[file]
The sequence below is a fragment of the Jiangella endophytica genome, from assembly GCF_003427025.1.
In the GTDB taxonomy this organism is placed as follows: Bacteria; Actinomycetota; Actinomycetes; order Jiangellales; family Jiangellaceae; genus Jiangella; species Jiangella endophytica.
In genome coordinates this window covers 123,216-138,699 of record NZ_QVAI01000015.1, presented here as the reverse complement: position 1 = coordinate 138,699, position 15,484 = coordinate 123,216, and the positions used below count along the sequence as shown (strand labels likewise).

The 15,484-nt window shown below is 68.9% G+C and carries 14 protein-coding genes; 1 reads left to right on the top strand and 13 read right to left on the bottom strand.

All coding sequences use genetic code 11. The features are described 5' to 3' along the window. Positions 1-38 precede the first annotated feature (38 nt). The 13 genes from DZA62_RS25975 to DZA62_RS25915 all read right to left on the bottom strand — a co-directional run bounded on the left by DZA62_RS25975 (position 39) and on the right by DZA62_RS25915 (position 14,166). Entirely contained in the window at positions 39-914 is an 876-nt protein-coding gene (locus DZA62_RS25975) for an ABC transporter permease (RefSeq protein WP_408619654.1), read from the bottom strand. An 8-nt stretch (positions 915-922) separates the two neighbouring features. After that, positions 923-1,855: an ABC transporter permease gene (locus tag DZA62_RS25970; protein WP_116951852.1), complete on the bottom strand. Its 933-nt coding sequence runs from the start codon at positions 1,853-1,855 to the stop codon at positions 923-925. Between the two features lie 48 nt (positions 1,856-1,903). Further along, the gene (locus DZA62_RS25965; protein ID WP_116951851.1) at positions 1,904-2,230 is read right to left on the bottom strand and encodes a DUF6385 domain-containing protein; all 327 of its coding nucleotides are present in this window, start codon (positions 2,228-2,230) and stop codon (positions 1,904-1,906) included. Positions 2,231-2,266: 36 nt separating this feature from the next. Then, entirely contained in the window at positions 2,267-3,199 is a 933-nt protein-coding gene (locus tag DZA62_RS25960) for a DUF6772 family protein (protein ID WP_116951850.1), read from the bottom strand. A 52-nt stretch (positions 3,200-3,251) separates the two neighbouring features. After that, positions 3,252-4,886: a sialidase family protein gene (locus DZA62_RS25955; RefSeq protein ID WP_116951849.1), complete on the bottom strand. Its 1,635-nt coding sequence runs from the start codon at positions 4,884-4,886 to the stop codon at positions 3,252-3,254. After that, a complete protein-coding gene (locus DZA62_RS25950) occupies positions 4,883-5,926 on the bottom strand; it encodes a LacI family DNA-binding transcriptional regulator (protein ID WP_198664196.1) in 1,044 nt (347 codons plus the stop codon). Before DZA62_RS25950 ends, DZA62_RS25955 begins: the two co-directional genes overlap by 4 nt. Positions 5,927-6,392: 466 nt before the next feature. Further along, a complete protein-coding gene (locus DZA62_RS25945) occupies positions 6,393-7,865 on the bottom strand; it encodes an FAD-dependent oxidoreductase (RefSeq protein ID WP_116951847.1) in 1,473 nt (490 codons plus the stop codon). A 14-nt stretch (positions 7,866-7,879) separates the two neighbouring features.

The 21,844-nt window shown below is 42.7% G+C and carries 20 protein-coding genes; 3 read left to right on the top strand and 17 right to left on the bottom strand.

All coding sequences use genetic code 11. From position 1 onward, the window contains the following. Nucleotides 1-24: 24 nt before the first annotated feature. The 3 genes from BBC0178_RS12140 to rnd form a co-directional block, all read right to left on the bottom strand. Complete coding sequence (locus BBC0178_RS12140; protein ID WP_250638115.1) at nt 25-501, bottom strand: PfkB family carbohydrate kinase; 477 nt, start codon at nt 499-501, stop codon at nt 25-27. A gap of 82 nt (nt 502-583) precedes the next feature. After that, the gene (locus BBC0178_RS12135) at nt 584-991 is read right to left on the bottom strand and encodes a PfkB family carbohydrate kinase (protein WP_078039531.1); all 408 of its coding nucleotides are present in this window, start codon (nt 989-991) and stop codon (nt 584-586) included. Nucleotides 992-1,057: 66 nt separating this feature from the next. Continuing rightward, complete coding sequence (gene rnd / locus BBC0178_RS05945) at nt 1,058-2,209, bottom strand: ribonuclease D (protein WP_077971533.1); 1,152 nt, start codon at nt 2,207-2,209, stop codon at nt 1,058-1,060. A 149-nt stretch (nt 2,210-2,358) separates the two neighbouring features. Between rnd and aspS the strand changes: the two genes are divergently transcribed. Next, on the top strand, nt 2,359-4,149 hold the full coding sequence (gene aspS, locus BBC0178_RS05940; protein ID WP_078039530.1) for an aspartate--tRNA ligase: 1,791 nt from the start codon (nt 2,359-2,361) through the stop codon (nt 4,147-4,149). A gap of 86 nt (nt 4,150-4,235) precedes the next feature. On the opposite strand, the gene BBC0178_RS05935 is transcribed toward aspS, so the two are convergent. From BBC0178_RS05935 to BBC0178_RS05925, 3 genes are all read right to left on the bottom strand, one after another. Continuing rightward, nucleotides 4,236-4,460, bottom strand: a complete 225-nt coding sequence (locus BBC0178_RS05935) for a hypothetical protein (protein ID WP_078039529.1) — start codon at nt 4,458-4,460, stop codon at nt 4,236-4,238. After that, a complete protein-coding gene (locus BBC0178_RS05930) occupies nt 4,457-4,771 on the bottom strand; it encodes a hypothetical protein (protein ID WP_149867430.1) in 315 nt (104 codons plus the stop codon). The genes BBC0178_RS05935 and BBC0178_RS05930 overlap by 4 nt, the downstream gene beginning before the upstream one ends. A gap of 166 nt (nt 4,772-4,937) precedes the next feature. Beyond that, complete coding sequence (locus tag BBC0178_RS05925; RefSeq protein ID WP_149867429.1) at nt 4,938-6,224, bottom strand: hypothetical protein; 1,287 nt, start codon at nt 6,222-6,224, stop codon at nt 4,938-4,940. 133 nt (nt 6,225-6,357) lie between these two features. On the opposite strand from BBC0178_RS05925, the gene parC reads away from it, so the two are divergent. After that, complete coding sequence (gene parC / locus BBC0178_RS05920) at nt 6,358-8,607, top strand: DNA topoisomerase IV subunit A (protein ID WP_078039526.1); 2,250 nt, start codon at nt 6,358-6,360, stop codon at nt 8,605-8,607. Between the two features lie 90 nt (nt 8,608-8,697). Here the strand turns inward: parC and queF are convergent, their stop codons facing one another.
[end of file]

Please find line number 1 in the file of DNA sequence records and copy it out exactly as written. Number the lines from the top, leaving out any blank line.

The sequence below is a fragment of the Jiangella endophytica genome, from assembly GCF_003427025.1.